Anthony Williams is the co-author of the international bestseller Wikinomics and the much-anticipated follow-up Macrowikinomics: Rebooting Business and the World. He is currently a visiting fellow with the Munk School of Global Affairs at the University of Toronto and a senior fellow for innovation with the Lisbon Council in Brussels. Among other appointments, Anthony is also an advisor to GovLoop, the world’s largest social network for government innovators, and a founding fellow of the OpenForum Academy, a global research initiative focused on understanding the impact of open standards and open source on business and society. Anthony’s work has been featured in publications such as BusinessWeek, Harvard Business Review, the Huffington Post, the Globe and Mail and the Times of India. He holds a Masters in Research in Political Science (with distinction) from the London School of Economics.

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Customer Reviews

4.6 out of 5 stars
4.6 out of 5 stars
Most helpful customer reviews
4 of 4 people found the following review helpful
3.0 out of 5 stars Authors Map Our Future Jan. 26 2011
By Ian Robertson TOP 100 REVIEWER
Format:Hardcover
Forward thinking authors Tapscott and Williams take readers on a world tour of events, innovations and changes inspired by our newly interconnected lives. Some of the examples will be familiar (e.g. most of the media ones), others will have readers scurrying to the internet to learn more, and all are used to paint an optimistic view of the future. The book's charm and its weakness is that the authors are unabashed cheerleaders for the potential unleashed by the internet, and their prognostications are as much based on hope as on analysis. Fortunately, readers could ask for no better guides than Tapscott and Williams. A quick, easy, edifying and thought provoking read, with only a slight reality check in the last dozen pages with respect to the potentially negative aspects of connectivity.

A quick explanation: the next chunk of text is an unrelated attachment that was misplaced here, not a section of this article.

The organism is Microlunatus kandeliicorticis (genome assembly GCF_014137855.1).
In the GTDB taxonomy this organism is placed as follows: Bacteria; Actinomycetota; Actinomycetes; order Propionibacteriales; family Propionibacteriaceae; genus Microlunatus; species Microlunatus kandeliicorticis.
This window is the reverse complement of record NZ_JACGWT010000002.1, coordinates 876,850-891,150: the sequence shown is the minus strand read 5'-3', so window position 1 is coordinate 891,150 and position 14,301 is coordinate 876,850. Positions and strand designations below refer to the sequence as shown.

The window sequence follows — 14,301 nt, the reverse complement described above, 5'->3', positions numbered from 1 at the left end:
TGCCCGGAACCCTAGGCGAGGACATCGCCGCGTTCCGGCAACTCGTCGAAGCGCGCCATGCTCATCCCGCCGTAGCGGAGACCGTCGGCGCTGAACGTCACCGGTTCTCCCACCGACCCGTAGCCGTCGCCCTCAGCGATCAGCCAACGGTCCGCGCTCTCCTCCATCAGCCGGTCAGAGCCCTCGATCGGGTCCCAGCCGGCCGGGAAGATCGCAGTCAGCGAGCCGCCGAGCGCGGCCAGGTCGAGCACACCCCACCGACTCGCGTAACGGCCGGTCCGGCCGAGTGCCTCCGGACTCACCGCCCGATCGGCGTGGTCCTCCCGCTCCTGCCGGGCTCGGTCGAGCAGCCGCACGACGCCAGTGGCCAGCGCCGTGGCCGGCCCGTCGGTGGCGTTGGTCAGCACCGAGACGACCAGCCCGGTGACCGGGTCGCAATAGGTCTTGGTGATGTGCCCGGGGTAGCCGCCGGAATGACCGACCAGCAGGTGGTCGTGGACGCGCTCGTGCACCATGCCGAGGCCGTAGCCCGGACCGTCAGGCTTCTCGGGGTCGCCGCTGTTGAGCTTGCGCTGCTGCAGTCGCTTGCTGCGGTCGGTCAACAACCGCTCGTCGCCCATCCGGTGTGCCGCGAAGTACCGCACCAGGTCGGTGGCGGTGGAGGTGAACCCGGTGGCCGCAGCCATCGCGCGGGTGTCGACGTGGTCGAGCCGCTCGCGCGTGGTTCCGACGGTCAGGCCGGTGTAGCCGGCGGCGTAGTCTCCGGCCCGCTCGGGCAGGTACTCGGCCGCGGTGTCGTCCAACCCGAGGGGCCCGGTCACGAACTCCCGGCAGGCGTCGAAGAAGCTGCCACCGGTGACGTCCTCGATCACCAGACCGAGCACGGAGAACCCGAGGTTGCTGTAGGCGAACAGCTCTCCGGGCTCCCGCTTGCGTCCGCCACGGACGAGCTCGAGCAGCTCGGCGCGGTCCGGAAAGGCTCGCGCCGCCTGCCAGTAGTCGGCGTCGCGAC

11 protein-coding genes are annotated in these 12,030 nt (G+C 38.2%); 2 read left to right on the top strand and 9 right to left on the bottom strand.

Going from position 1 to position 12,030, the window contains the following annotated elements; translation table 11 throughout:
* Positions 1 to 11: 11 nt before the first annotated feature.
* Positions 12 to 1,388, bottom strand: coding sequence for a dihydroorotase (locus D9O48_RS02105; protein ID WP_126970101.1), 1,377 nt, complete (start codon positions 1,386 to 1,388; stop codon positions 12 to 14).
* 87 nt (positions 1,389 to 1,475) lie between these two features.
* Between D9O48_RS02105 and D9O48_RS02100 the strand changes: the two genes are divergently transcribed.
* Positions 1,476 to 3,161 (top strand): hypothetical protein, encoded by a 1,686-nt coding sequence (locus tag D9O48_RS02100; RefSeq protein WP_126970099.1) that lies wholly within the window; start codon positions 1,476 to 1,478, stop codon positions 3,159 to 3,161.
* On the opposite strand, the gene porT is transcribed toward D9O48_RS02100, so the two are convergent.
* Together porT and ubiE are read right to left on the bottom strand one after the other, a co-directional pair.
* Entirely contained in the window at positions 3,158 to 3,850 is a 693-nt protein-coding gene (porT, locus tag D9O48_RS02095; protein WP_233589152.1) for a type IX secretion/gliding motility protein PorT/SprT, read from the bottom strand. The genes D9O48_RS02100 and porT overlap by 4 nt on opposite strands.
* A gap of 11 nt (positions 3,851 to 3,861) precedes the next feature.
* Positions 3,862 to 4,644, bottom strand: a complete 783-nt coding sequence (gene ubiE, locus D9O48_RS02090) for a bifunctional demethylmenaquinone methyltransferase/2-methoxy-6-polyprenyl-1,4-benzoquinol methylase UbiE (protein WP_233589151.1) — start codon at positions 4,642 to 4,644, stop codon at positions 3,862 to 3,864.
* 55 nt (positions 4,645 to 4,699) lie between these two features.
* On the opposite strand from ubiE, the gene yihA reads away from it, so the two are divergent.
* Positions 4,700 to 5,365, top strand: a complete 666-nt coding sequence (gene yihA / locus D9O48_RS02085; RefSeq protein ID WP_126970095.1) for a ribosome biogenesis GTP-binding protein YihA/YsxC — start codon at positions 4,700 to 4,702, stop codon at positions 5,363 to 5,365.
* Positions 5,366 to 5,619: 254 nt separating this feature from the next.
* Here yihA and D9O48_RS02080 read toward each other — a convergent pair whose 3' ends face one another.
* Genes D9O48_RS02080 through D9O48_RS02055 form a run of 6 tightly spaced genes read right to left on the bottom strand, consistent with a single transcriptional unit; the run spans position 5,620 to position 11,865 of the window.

The book starts with 'five principals for the age of networked intelligence': collaboration, openness, sharing, integrity, and interdependence, and uses those as a base to examine the changes they have brought and might further bring to media, science, health care, government, climate change, and finance. The book is strong as a whole, but suffers from three weaknesses.

First, some of the conclusions are curious, for example newspapers' demise are deemed inevitable because news has become a commodity and distribution is no longer relevant. This may be true, but music companies' - who face very similar issues - are singled out for a different fate in that they merely need to adapt to on-line streaming to face their challenges. The authors seem to miss the possibility of artists connecting directly with their audience via the internet, bypassing music companies' distribution platforms altogether.